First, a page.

KABUL, Afghanistan (AP) — The top commander of U.S. and NATO forces in Afghanistan says that while small numbers of al-Qaida fighters have been searching for hide-outs in rugged areas of eastern Afghanistan, he does not think they are making a comeback inside the country.
Gen. David Petraeus told reporters Saturday in Kabul that the general assessment is that there are fewer than 100 al-Qaida fighters in the country.
But he says they are exploring safe havens in mountainous areas of Nuristan and Kunar provinces.
Asked about speculation over his next assignment, Petraeus said he's committed to staying in Afghanistan until the weather turns cold again and insurgent activity typically slows.
The general dodged a question about whether he wanted to be CIA director, one of several jobs being floated in Washington.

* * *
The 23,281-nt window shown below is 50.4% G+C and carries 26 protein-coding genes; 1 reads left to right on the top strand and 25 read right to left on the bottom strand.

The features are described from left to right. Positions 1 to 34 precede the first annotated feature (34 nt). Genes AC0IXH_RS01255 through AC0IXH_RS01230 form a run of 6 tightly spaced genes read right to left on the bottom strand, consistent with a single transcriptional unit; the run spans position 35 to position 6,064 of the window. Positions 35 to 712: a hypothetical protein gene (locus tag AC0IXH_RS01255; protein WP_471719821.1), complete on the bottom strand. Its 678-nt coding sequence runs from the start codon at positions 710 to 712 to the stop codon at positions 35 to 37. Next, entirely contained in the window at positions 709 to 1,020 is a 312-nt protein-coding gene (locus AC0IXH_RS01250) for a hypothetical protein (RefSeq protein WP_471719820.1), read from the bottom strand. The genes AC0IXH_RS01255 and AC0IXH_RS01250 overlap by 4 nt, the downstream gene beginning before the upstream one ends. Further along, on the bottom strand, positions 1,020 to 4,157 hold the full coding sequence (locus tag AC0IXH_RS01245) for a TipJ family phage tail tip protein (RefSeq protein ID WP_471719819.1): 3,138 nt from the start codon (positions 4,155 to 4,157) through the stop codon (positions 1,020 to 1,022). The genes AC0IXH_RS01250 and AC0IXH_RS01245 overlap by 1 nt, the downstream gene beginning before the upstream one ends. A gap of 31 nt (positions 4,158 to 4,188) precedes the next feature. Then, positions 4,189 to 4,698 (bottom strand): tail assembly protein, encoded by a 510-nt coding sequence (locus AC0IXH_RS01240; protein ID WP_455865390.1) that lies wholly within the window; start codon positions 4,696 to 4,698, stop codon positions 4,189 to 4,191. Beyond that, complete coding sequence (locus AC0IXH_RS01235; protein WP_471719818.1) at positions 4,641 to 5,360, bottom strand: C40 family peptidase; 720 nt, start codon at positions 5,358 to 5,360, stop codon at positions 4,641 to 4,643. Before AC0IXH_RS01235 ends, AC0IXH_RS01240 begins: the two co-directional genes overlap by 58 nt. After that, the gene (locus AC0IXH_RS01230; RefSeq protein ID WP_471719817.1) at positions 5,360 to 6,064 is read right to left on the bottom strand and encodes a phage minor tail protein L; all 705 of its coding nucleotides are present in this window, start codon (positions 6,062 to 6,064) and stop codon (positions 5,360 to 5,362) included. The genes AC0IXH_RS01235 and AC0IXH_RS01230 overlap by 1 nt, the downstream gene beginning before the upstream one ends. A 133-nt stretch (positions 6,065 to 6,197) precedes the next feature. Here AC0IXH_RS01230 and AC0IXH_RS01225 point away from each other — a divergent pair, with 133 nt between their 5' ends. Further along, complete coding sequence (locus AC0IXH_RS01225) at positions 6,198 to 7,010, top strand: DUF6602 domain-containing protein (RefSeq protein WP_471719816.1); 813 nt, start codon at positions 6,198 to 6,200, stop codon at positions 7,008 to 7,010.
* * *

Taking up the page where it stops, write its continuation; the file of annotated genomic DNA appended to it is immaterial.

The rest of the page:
THIS IS A BREAKING NEWS UPDATE. Check back soon for further information. AP's earlier story is below.
KABUL, Afghanistan (AP) — Gen. David Petraeus said Saturday that he's not sure what his next job will be but that he has committed to staying as the top commander of U.S. and NATO forces in Afghanistan through the current fighting season.
Petraeus addressed speculation about his future job while talking to reporters at a farewell ceremony for top NATO civilian representative Mark Sedwill held at the coalition's headquarters in the Afghan capital.
"Actually, I don't know," Petraeus said, responding to questions about his future. "I have committed to staying here through the fighting season."
There is fighting year-round in Afghanistan, but insurgent activity typically slows when the weather gets cold.
Reporters asked him directly if he wanted to become CIA director — one of several positions being floated in Washington. Petraeus dodged the question, saying he didn't think it was appropriate to comment on jobs he might be asked to take.
He said reports that he was physically tired were wrong.
"I'm certainly not tired," he said.
He said that if anyone needed proof, they could join him for a run on a five-mile course in Kabul, which is 6,000 feet (1830 meters) above sea level.
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